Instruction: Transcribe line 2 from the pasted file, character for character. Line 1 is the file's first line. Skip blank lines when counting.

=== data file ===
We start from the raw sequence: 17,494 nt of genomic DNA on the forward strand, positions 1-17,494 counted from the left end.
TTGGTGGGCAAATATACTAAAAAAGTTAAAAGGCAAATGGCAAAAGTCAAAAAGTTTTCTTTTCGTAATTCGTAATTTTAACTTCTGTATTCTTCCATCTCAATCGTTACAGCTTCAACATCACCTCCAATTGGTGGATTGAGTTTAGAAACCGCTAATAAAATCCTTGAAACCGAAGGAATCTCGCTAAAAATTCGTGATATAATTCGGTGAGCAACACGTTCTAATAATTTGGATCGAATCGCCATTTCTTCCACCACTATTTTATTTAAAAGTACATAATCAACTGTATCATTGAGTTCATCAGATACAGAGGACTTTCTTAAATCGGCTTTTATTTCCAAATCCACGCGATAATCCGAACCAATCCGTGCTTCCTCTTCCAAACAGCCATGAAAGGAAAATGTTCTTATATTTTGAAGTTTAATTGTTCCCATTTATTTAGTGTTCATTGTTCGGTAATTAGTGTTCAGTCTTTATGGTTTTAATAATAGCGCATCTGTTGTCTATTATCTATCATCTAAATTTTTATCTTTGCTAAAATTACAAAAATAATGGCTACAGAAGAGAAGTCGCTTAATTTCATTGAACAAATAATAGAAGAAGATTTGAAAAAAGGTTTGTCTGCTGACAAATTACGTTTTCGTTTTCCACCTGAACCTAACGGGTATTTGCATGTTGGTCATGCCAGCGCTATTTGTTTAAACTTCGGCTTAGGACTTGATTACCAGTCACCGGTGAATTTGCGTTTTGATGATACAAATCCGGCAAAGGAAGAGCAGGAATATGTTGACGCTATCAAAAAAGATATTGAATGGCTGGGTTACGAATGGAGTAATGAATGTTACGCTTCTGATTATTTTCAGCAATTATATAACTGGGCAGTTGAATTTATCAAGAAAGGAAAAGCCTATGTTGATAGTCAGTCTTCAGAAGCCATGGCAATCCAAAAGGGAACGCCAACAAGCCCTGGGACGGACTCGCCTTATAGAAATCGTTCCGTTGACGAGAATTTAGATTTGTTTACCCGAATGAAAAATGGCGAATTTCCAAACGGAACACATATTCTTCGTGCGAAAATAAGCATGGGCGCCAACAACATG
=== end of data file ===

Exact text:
TTGGTGGGCAAATATACTAAAAAAGTTAAAAGGCAAATGGCAAAAGTCAAAAAGTTTTCTTTTCGTAATTCGTAATTTTAACTTCTGTATTCTTCCATCTCAATCGTTACAGCTTCAACATCACCTCCAATTGGTGGATTGAGTTTAGAAACCGCTAATAAAATCCTTGAAACCGAAGGAATCTCGCTAAAAATTCGTGATATAATTCGGTGAGCAACACGTTCTAATAATTTGGATCGAATCGCCATTTCTTCCACCACTATTTTATTTAAAAGTACATAATCAACTGTATCATTGAGTTCATCAGATACAGAGGACTTTCTTAAATCGGCTTTTATTTCCAAATCCACGCGATAATCCGAACCAATCCGTGCTTCCTCTTCCAAACAGCCATGAAAGGAAAATGTTCTTATATTTTGAAGTTTAATTGTTCCCATTTATTTAGTGTTCATTGTTCGGTAATTAGTGTTCAGTCTTTATGGTTTTAATAATAGCGCATCTGTTGTCTATTATCTATCATCTAAATTTTTATCTTTGCTAAAATTACAAAAATAATGGCTACAGAAGAGAAGTCGCTTAATTTCATTGAACAAATAATAGAAGAAGATTTGAAAAAAGGTTTGTCTGCTGACAAATTACGTTTTCGTTTTCCACCTGAACCTAACGGGTATTTGCATGTTGGTCATGCCAGCGCTATTTGTTTAAACTTCGGCTTAGGACTTGATTACCAGTCACCGGTGAATTTGCGTTTTGATGATACAAATCCGGCAAAGGAAGAGCAGGAATATGTTGACGCTATCAAAAAAGATATTGAATGGCTGGGTTACGAATGGAGTAATGAATGTTACGCTTCTGATTATTTTCAGCAATTATATAACTGGGCAGTTGAATTTATCAAGAAAGGAAAAGCCTATGTTGATAGTCAGTCTTCAGAAGCCATGGCAATCCAAAAGGGAACGCCAACAAGCCCTGGGACGGACTCGCCTTATAGAAATCGTTCCGTTGACGAGAATTTAGATTTGTTTACCCGAATGAAAAATGGCGAATTTCCAAACGGAACACATATTCTTCGTGCGAAAATAAGCATGGGCGCCAACAACATG